Professor Khashab receives the 2023 Cram Lehn Pedersen Prize in Supramolecular Chemistry

Portrait of KAUST Professor of Chemistry Niveen Khashab, recipient of the 2023 Cram Lehn Pedersen Prize in Supramolecular Chemistry. Photo: KAUST

​KAUST Professor of Chemistry and Chemistry Program Chair Niveen Khashab has received the 2023 Cram Lehn Pedersen (CLP) Prize in Supramolecular Chemistry, one of the highest international awards given in this field.

Named in honor of the 1987 Nobel Prize in Chemistry winners — Donald James Cram, Jean-Marie Lehn and Charles John Pedersen — the CLP prize recognizes significant,original and independent work in the field of supramolecular chemistry. The CLP Prize is sponsored by Chemical Communications (ChemComm), the Royal Society of Chemistry's journal for urgent communications of outstanding significance across the chemical sciences.

Professor Khashab will give a talk at the 2023 International Symposium on Macrocyclic and Supramolecular Chemistry in Reykjavik, Iceland, this June, where she will receive the award and a monetary honorarium of £2,000. 

"It is a great honor to receive this prize that is named after the first three Nobel Prize winners in supramolecular chemistry. It is an international award, so the competition was extremely strong," Khashab said of her award win.

An expert in functional material, the KAUST founding faculty specifically researches supramolecular chemistry and the self-assembly patterns of organic molecules. She specializes in the design, synthesis and applications of "smart" programmable nanomaterials, with an emphasis on the systems' encapsulation, controlled release and self-assembly.Inspired by the model of evolutionary biological systems, Khashab's laboratory, the Smart Hybrid Materials (SHMs) lab, is engaged in the design and synthesis of supramolecular assemblies at the nanoscale employing non-covalent and coordination interactions. 

"These systems are designed with an emphasis on hierarchical assembly (evolution), porosity (ordered self-assembly) and stimuli-responsiveness (smart materials). They are utilized for biomedical (encapsulation, delivery and sensing), industrial (nanocomposites and coatings) and environmental (sustainable agriculture) platforms," she said.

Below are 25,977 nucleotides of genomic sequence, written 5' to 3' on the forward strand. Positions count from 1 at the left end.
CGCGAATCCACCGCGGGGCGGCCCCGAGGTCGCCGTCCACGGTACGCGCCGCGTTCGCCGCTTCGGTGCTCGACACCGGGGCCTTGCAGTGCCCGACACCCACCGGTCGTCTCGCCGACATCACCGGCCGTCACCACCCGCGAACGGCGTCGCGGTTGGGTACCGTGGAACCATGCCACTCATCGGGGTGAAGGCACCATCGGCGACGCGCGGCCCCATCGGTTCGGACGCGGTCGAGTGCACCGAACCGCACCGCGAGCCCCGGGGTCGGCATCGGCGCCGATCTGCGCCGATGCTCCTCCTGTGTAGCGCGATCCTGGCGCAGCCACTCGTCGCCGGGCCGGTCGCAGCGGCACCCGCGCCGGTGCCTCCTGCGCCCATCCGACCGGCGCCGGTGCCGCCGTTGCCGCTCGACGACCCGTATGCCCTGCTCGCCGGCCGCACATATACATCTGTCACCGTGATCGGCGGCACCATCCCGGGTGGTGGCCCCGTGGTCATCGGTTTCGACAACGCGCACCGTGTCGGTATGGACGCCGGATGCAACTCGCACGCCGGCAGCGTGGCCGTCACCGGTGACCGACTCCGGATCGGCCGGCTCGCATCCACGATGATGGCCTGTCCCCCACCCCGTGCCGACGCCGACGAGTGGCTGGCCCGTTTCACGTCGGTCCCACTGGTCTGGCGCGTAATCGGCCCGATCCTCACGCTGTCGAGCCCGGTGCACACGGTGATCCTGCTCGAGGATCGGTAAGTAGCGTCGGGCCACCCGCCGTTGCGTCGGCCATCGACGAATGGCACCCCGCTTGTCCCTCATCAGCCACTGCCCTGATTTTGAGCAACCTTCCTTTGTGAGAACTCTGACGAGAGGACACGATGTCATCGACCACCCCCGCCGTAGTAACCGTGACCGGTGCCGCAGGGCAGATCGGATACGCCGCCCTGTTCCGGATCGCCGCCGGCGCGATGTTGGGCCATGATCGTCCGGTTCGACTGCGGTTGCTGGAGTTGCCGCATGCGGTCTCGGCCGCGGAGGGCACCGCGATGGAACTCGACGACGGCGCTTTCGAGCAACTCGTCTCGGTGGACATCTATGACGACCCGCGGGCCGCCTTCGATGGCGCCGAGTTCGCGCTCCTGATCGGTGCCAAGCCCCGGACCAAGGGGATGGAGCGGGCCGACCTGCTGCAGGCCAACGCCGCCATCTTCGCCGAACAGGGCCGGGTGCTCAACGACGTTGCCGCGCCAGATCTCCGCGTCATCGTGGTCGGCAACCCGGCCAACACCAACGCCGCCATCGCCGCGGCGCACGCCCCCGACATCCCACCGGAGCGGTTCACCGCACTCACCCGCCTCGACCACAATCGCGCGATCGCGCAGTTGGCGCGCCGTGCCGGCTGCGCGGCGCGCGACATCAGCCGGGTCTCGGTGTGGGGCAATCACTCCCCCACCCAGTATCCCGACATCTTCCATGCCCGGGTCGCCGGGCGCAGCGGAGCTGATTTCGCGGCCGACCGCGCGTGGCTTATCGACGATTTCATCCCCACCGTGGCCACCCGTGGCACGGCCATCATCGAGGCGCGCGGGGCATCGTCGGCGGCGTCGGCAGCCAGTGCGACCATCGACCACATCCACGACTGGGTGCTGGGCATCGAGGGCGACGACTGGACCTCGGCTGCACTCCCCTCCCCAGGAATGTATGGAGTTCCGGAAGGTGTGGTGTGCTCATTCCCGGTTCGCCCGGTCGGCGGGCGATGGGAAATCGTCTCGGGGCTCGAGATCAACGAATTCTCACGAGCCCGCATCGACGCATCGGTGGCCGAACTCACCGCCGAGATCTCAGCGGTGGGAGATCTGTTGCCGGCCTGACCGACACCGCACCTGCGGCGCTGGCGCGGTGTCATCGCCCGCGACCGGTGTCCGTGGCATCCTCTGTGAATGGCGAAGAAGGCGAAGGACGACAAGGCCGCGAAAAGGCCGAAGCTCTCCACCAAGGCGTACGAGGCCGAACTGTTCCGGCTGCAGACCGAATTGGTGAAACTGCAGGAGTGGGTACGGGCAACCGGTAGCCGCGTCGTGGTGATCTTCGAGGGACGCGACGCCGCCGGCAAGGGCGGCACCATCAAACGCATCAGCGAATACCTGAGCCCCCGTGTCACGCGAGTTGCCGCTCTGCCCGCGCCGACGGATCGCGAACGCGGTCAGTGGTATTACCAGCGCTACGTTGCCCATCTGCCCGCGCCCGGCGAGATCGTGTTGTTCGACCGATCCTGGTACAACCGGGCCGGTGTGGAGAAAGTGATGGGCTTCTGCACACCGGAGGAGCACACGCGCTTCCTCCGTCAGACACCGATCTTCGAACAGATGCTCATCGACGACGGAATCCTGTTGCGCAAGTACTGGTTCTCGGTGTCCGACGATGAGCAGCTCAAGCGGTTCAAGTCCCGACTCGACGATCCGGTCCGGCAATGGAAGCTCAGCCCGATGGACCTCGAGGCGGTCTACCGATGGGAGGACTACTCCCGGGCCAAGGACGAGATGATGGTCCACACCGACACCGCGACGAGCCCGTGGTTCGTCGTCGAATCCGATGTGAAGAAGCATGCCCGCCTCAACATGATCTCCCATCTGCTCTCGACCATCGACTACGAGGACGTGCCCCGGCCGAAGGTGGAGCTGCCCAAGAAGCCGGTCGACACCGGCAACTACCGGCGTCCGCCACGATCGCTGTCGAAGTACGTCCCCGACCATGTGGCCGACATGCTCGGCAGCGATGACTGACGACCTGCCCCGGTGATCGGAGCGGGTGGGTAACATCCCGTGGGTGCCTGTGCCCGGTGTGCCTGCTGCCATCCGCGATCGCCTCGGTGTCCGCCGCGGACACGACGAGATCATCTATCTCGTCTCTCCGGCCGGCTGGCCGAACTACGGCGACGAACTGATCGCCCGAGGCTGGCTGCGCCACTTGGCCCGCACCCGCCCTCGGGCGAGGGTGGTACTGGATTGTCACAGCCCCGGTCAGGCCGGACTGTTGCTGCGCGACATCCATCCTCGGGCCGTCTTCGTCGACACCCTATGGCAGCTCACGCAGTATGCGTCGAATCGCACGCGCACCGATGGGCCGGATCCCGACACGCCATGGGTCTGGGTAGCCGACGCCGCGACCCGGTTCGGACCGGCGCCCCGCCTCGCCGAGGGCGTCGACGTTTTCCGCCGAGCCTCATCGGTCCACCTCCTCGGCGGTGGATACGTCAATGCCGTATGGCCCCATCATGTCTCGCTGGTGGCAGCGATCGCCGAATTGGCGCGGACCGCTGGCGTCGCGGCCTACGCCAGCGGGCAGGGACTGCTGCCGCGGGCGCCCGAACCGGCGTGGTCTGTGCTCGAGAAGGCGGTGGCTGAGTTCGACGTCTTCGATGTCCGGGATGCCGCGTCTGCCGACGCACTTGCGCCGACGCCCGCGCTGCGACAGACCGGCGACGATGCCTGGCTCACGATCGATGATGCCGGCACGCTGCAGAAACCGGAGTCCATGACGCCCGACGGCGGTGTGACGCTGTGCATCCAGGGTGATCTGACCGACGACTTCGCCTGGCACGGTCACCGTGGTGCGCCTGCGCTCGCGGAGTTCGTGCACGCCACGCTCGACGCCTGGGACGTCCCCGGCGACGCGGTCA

Khashab firmly believes that the SHMs' goals align with current in-Kingdom initiatives such as Saudi Vision 2030, especially regarding health and wellness, energy and sustainability and materials for new economies.

"With health and wellness, our work focuses on delivery systems for smart vaccination and precision agriculture. We synthesize and design new materials for energy and sustainability that will work for energy-intensive separations using very low energy and water as solvents rather than harmful organic compounds," she said. "And for materials for new economies, our group is designing new stimuli-responsive polymeric composites to be used in soft robotics for smart cities' development."

The head of the Chemistry Program at KAUST has received several prestigious awards during her career, including the Crow Award in Organic Chemistry in 2004, the Almaraai Award for Nanotechnology in 2013 and the L'Oréal-Unesco Women in Science International Award in 2017. In 2021, she was named a Fellow of the Royal Society of Chemistry.

Khashab has been a strong advocate for female scientists worldwide and for female education in the Gulf region for decades. She considers KAUST to be a continuous source of support for her scientific endeavors and achievements.

"I would like to thank President Tony Chan, Provost Lawrence Carin, and Vice President for Research Pierre Magistretti for their strong support, especially for empowering women researchers on campus," she said.

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